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Leroux S.,Nantes University Hospital Center | Muller J.-B.,Nantes University Hospital Center | Boutaric E.,Nantes University Hospital Center | Busnel A.,Nantes University Hospital Center | And 5 more authors.
Archives de Pediatrie | Year: 2014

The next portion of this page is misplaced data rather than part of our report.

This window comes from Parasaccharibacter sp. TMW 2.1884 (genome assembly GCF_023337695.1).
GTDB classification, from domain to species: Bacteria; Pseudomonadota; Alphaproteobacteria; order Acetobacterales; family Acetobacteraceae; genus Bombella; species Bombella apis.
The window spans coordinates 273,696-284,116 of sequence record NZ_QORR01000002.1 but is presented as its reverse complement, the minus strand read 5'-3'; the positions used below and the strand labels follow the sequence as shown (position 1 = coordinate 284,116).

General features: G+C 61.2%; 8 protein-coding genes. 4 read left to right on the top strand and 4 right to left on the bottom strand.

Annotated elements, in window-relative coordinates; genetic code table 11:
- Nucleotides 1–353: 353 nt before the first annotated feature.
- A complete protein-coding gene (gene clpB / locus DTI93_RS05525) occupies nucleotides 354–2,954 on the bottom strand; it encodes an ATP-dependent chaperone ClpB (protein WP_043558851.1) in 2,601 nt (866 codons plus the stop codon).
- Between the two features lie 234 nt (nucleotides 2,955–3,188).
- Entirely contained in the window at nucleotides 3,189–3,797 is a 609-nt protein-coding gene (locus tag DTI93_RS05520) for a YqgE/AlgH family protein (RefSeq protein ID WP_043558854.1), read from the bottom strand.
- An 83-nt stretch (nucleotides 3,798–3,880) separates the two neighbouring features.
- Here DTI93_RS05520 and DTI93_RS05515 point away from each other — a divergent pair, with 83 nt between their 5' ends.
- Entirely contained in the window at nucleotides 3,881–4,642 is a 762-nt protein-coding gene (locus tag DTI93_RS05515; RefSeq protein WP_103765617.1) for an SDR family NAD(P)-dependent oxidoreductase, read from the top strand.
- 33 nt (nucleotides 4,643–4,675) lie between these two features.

Hurler syndrome, the most severe form of mucopolysaccharidosis type I (MPS I), is a rare lysosomal storage disease. The overall incidence of MPS I is 0.99-1.99/100,000 live births. Accumulation of glycosaminoglycans causes the progressive dysfunction of multiple organs. We report the case of a 3-week-old newborn who was hospitalized in the Neonatal Intensive Care Unit for feeding problems. Coarse facial features and gingival hypertrophy, associated with axial hypotonia, upper airway obstruction, and moderate hepatomegaly, led to the early diagnosis of MPS I at 3 weeks of age and was confirmed by an abnormally elevated amount of dermatan and heparan sulphate in the urine and complete deficiency of alpha-L-iduronidase lysosomal enzyme activity. The child was homozygous for the p.W402X mutation, located on chromosome 4p16.3 of the alpha-L-iduronidase (IDUA) gene. The clinical condition gradually deteriorated until the age of 4 months, with thoracic and lumbar dysostoses, glaucoma, cerebral ventricular dilatation and cervical spinal stenosis, dilated cardiomyopathy, and umbilical hernia. Early diagnosis allowed enzyme replacement therapy (iaronidase, Aldurazyme®, Genzyme) started at the age of 5 months, which provided stabilization of the heart disease, significant regression of rhinologic symptoms, and regression of hepatomegaly. Cord blood hematopoietic stem cell transplantation was performed at 11 months of age, allowing optimal preservation of cognitive development. © 2014 Elsevier Masson SAS.

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